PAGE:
BY FARAH F. JADRAN I PHOTOGRAPHY BY CATHRYN LAHM A dinner crowd can come roaring into Grimaldi’s Luna Park by 6 p.m., but the preparation begins much earlier in the day. Rita Grimaldi, the sole owner and operator of Grimaldi’s, will assure you that she anticipates positive feedback from guests because of the early start to the day. “My favorite part of running the business is making sure the customer is happy,” Rita said. “Also, talking with the customers and knowing that we are presenting a good product that we can be proud of.” Rita describes the style of the restaurant as comfortable, cozy and warm. “I want my customers to feel like they are coming into my home,” she said. “The best compliment is when the customer lingers at their table, orders dessert, and talks and laughs and enjoys the whole experience of the restaurant.” The menu offers something for everyone. However, Rita says it’s predominately traditional Italian (think lasagna and chicken riggies) with some rustic Italian such as beans and greens, pasta and peas, pork osso bucco, short ribs and Bolognese. “What we are most noted for? Our fresh seafood and daily specials.” Rita says Grimaldi’s seasonal sea bass dish, halibut and mahi-mahi are always on the menu. The salmon Florentine is a customer favorite. However, with changing taste buds comes change in the overall outlook on the menu. “We have added a lighter side to our menu including grilled salmon with Quinoa and grilled shrimp with spinach and we always offer a wheat pasta and gluten-free items.” Most of Rita’s service staff has been with her from the very beginning and she says they take “ownership” in the restaurant and its customers. “My staff is the heart and soul of my business and I consider them family,” Rita said. Each morning, Rita arrives to the East Syracuse area restaurant and starts off the day by talking with her chef, Jeff Eaton. “We collaborate on menus, daily specials, ordering and scheduling of the kitchen staff.” Rita works with a step-by-step process to carry on more than 70 years of family restaurant history. Rita’s grandparents started the business in 1943 in Utica. The restaurant started in a little soda fountain café which soon grew into a full-service Italian restaurant. “My grandfather was a student of life and he was always curious and passionate about his cooking,” Rita said. “With that passion the restaurant grew to a very successful business.” Grimaldi’s Luna Park opened April 6, 2005. As president of the family’s corporation, Rita knows all the ins and outs of the business aspects but also she knows about working in different areas of the restaurant. After Rita finished meeting with her chef, she moves on to checking emails, banking, liquor inventory, paying bills and any other day-to-day restaurant operations. Once the clock hits 11:30 on the mornings of Tuesday through Friday, Rita’s at the door greeting guests and helping with the lunch rush. Once things settle down in the dining room, Rita moves on to paper work and takes care of scheduling for the front of the house. She’ll also talk with an array of vendors to assure that Grimaldi’s is serving the best food and liquor to its guests. By 4 p.m., Rita is ready for a break but only for an hour or two, because dinner is just around the corner. And now she’s back to the part of her job she loves most - talking to customers and supporting her staff. Service stops at 10 o’clock and Rita closes up and leaves by 11. It’s a pattern, started 70 years ago, that has developed into one of Syracuse’s longstanding culinary traditions. For more information on Grimaldi’s hours and the full menu, stop by 6430 Yorktown Circle in East Syracuse or visit www.grimaldislunapark.com.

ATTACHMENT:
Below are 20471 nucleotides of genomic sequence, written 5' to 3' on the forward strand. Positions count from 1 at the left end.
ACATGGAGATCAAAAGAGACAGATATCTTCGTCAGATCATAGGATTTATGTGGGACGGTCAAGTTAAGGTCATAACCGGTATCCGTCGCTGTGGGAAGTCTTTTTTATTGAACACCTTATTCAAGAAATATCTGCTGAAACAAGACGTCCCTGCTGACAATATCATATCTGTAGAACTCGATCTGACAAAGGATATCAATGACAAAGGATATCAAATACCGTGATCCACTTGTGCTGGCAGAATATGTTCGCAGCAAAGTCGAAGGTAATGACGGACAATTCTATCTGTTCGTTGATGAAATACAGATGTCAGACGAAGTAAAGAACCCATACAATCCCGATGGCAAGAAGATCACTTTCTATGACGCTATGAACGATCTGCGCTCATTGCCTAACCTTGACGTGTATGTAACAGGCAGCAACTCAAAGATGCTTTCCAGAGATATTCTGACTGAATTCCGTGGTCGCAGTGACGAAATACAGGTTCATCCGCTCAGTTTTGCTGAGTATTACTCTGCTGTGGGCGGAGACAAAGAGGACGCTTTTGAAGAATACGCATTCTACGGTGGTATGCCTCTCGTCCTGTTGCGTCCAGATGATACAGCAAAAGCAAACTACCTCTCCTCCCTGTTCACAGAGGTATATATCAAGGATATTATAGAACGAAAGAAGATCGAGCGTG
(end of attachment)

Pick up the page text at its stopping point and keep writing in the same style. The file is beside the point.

Even on a casual day, Me’Lisa Jema Matthews exudes a peerless style, one that speaks volumes about her talent.